If observers of contemporary international relations (IR) are to name two countries with diametrically different political, economic, social and security perspectives and worldviews, they are the United States (US) and the Democratic People’s Republic of Korea (DPRK). Their enmity started with the Korean War (1950-53), the South supported by the US and the North mostly by the newly established People’s Republic of China (PRC). The state of war continues for almost 70 years with 32 thousand American troops guarding the demilitarised zone (DMZ) between the prosperous Republic of Korea (ROK) in the south, under the security umbrella of the US and the Kim family ruled Communist DPRK regime in the north supported by China.
At different times and levels attempts were made to change the diplomatic dynamics in the Korean Peninsula but to no avail. This relationship started worsening after North Korea began a serious nuclear weapons program. The situation became alarming after the DPRK started test firing nuclear powered missiles, even inter-continental ballistic missiles (ICBMs), reportedly capable of reaching mainland US. Tensions reached a climax with real risks of nuclear war after the third generation Kim, Kim Jong-un came to power in the DPRK and Donald Trump was elected President of the US. Without a doubt, their unorthodox leadership also created the current “anti-climax” with real prospects of changing the status-quo, not only in the Korean Peninsula but North-East Asia entirely and beyond.
Amidst uncertainties, Trump and Kim met in an unexpectedly friendly atmosphere and signed a four-point agreement, committing to establish new US-DPRK relations for peace and prosperity, make efforts to build a lasting and stable peace regime in the Korean Peninsula, work towards complete denuclearisation of the Korean Peninsula and recovering POW/MIA remains, including the immediate repatriation of those already identified.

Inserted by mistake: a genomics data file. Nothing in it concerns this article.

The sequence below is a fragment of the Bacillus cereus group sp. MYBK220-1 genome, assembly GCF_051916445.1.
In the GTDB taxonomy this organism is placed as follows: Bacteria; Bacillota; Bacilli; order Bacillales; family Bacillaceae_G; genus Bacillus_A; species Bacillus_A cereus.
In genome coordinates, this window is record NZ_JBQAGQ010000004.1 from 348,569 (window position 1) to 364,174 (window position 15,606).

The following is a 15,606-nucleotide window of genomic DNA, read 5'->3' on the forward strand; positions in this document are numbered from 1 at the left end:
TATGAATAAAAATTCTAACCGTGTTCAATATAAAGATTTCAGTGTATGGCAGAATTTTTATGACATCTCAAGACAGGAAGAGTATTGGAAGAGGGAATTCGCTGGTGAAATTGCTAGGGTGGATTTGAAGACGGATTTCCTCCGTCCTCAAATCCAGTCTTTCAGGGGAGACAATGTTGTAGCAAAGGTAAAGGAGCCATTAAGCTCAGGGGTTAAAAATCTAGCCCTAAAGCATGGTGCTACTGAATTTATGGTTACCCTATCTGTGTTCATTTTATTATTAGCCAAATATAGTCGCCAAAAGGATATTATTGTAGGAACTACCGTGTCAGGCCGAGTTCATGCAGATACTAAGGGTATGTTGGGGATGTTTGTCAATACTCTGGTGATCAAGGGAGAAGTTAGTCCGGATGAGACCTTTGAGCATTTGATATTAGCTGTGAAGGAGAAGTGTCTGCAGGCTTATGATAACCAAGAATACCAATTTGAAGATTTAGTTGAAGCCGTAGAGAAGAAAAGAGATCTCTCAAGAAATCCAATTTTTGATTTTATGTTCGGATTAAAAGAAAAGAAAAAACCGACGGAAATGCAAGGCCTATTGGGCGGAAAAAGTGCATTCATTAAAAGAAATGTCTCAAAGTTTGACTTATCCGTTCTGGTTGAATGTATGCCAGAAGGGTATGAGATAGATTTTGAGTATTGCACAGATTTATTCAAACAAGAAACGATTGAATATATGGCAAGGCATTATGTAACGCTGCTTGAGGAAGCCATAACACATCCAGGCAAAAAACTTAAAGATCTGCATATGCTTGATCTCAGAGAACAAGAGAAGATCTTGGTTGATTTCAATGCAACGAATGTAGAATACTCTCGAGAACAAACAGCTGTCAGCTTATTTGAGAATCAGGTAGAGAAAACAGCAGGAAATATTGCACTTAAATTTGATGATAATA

Hope, uncertainty and risk
Trump and Kim are right that the past need not dictate the future. But dramatic development in diplomacy often raises hope at best, uncertainty for sure and risk at worst. Historic for sure, the Trump-Kim summit has the potential to change history and future direction of IR. With the Peace Treaty ending their long state of war, America’s relations with the two Koreas and also relations between them will change profoundly, opening even the door for their possible unification eventually. It also sends a message beyond the Korean Peninsula that countries who fought such a painful war and endured such extreme antagonism for so long too can come together by moving beyond prejudices of the past.
The Trump-Kim summit also highlights Chinese President Xi Jinping’s new win-win strategy. It can even re-energise the post-war vision of a collective security, prosperity and dignity within an environment of harmonised individual national interests with regional and global benefits. So, on the conceptual plain, Trump and Kim could unleash thinking about a new global order which may or may not fit their own visions of their countries and the world.
Such a sudden and dramatic development will surely create some uncertainties as well. The “war games” cancellation, welcomed by some, has already started worrying others. The DPRK version of step-by-step process is different from the complete, verifiable and irreversible denuclearisation originally put forth as a condition by the US. But certain question remain such as after the summit between the prime mover and its target, what happens to UN sanctions? How do the more prosperous South Koreans view the cost/benefit of unification? In case situation moves fast towards unification, what will be the nature of the political transition and its implications for Korea, China and the US? How will China and Japan see the prospect of a powerful united Korea, probably with close relation with the US?
Amidst visible delight of the two leaders and their supporters, the Singapore summit has created much hope and some uncertainties. A Lot of detail needs to be worked out fast so as to not risk expectations since they turn into frustrations due to lack of progress. Hence, leadership of courage and conviction must be complimented by comprehension of the complexities and sensitivities not only of these two sides but by other influential actors as well. Role of competent and committed professionals will be crucial to translate the desires of the leaders and hopes of the people.
For me personally, there is a pleasant side in all of this. As a student, teacher and practitioner, I have been an advocate of new thinking in the 21st century diplomacy. Here, I am witnessing with great hope, leadership of courage and conviction moving boldly to redress the problems of the past.
In summit diplomacy, venue and ambiance also act as enabling milieu. Singapore has been an excellent host. With “Gorkhas” involved in the security, Nepal made an indirect contribution. With all of this, the Singapore Summit could be an important milestone in contemporary IR, fulfilling the aspirations of better inter-state relations, improvement in the lives of the people with complete denuclearisation of the Korean Peninsula and bringing peace and prosperity in the region and the world altogether.Published: 2018-06-24 08:06:26